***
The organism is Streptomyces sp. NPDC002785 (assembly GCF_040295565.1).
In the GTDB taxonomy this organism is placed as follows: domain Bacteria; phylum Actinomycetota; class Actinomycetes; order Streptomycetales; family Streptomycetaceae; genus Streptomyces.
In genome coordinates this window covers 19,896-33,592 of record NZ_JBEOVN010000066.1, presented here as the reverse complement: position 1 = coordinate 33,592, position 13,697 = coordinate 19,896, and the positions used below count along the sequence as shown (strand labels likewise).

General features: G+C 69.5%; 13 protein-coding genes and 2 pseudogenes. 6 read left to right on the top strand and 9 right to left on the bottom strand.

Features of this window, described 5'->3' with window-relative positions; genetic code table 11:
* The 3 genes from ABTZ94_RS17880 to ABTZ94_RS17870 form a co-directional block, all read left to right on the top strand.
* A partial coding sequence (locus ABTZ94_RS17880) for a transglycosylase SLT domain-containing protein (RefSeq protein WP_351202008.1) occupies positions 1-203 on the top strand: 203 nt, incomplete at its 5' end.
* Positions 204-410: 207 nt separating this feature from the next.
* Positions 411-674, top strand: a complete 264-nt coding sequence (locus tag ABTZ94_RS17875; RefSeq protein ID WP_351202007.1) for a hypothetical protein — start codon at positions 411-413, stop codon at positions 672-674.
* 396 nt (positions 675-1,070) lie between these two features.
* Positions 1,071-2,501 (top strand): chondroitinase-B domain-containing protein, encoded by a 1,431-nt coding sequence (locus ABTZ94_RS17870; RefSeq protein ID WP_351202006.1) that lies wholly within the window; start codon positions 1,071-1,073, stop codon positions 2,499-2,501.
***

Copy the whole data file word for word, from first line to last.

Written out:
The organism is Streptomyces sp. NPDC002785 (assembly GCF_040295565.1).
In the GTDB taxonomy this organism is placed as follows: domain Bacteria; phylum Actinomycetota; class Actinomycetes; order Streptomycetales; family Streptomycetaceae; genus Streptomyces.
In genome coordinates this window covers 19,896-33,592 of record NZ_JBEOVN010000066.1, presented here as the reverse complement: position 1 = coordinate 33,592, position 13,697 = coordinate 19,896, and the positions used below count along the sequence as shown (strand labels likewise).

General features: G+C 69.5%; 13 protein-coding genes and 2 pseudogenes. 6 read left to right on the top strand and 9 right to left on the bottom strand.

Features of this window, described 5'->3' with window-relative positions; genetic code table 11:
* The 3 genes from ABTZ94_RS17880 to ABTZ94_RS17870 form a co-directional block, all read left to right on the top strand.
* A partial coding sequence (locus ABTZ94_RS17880) for a transglycosylase SLT domain-containing protein (RefSeq protein WP_351202008.1) occupies positions 1-203 on the top strand: 203 nt, incomplete at its 5' end.
* Positions 204-410: 207 nt separating this feature from the next.
* Positions 411-674, top strand: a complete 264-nt coding sequence (locus tag ABTZ94_RS17875; RefSeq protein ID WP_351202007.1) for a hypothetical protein — start codon at positions 411-413, stop codon at positions 672-674.
* 396 nt (positions 675-1,070) lie between these two features.
* Positions 1,071-2,501 (top strand): chondroitinase-B domain-containing protein, encoded by a 1,431-nt coding sequence (locus ABTZ94_RS17870; RefSeq protein ID WP_351202006.1) that lies wholly within the window; start codon positions 1,071-1,073, stop codon positions 2,499-2,501.